On the 27th of August General Halleck again telegraphed to General McClellan: "I can get no satisfactory information from the front, either from the enemy or our troops. There seems to have been great neglect and carelessness about Manassas. Franklin's corps should march in that direction as soon as possible. A competent officer should be sent out to take the direction of affairs in that vicinity." Of the commander of the "Army of Virginia" he telegraphed on the same day this astounding piece of information: "Pope's headquarters are at Warrenton Junction, but I cannot ascertain the present position of his troops !"
A "competent officer" was evidently needed still nearer the headquarters of the army. Two days afterward General McClellan was again applied to for information concerning the army which he had been displaced from command to reinforce, and this time by the President himself, who had given that army its being, and had himself selected its commanding officer. The President's telegram is quite pathetic in its utter helplessness:
What news from Manassas Junction? What, generally? ABRAHAM LINCOLN,
Now in these four days of utter bewilderment and despair at the headquarters of the army in Washington, General McClellan had received from those headquarters an abundance of contradictory and for the most part flagrantly inexecutable orders, emanating sometimes from the gallopping headquarters of the Army of Virginia, and sometimes from the befogged administration of the war office. Precisely what forces he commanded, or whether he still held any command at all, he was utterly unable to ascertain.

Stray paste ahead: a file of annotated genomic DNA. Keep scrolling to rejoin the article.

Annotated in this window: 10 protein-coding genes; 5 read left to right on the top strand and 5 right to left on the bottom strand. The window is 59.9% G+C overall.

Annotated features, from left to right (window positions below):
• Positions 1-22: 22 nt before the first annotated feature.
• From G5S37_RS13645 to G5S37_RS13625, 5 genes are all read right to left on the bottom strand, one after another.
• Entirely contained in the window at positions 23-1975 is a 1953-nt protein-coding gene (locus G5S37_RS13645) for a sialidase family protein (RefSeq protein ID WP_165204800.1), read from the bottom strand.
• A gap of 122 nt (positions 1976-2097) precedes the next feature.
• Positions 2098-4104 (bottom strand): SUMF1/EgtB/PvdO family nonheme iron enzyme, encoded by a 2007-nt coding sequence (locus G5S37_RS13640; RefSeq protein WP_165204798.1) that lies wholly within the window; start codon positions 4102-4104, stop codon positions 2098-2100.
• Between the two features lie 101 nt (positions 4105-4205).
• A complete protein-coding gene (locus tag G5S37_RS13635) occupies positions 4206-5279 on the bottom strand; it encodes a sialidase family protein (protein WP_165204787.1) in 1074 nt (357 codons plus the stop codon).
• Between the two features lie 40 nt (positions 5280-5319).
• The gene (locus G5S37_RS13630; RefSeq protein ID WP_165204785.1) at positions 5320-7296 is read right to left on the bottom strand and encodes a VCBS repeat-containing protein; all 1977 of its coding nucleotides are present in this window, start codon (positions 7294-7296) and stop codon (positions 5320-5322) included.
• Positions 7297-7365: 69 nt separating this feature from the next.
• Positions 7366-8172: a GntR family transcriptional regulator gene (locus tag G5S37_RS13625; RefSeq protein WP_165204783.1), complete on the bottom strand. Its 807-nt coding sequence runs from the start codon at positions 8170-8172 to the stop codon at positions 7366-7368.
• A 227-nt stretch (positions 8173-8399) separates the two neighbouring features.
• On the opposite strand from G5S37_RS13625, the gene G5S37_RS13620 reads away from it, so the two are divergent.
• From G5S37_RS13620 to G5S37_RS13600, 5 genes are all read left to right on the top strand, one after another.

To move any troops to the assistance of General Pope, unless in such force and under such conditions as should enable them to make an independent fight of their own, was clearly to expose the army to annihilation, for General Pope had completely lost all conception of anything like a general plan of operations. On the 23d of August he had burned Rappahannock Station without giving any notice to Generals Morell and Sykes, of General Porter's corps, who were then watching the fords of the Lower Rappahannock; and on the 27th of August he had destroyed Gen. Taylor's New Jersey Brigade by flinging it into the face of a whole Confederate army corps at Bull Run, under the firm belief that he was marching it against a scouting party of cavalry.